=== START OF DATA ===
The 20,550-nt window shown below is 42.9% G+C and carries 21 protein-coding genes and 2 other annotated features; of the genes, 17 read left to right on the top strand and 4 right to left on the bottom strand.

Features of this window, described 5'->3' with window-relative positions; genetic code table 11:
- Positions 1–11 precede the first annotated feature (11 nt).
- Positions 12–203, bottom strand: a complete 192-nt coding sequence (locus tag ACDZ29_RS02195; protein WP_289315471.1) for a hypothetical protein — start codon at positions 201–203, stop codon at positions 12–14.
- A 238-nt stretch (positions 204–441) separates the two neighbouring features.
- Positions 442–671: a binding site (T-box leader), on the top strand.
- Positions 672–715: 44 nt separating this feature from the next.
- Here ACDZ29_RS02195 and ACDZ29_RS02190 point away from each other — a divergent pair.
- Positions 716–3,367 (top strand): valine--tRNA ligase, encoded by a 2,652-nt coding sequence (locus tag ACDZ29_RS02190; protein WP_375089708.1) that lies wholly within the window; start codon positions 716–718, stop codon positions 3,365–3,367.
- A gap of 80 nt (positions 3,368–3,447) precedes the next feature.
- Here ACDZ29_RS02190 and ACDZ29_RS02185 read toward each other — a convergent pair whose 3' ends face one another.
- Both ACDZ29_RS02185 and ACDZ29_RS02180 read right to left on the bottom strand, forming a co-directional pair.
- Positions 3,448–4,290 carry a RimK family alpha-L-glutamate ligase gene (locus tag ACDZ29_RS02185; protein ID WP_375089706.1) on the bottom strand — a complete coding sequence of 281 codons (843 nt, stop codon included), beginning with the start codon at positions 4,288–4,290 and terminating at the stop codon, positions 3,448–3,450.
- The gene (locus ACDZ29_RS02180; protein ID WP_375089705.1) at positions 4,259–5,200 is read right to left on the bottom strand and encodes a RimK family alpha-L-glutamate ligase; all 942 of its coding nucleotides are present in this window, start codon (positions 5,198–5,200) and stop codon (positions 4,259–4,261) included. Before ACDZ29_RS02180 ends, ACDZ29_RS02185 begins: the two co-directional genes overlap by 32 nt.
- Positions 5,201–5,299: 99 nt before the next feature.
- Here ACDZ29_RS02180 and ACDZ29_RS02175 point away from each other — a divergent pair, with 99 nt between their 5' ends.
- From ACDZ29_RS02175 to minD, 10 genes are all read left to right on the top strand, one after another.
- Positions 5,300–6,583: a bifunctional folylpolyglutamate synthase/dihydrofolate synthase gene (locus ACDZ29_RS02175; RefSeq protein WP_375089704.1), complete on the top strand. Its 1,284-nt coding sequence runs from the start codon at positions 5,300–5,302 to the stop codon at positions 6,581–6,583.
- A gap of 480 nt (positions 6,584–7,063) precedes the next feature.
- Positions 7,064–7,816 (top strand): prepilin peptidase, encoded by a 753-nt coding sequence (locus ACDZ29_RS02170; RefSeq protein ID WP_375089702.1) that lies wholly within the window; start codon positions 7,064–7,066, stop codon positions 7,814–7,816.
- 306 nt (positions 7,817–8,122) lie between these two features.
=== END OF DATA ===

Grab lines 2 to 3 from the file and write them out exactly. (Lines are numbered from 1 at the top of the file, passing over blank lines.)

Features of this window, described 5'->3' with window-relative positions; genetic code table 11:
- Positions 1–11 precede the first annotated feature (11 nt).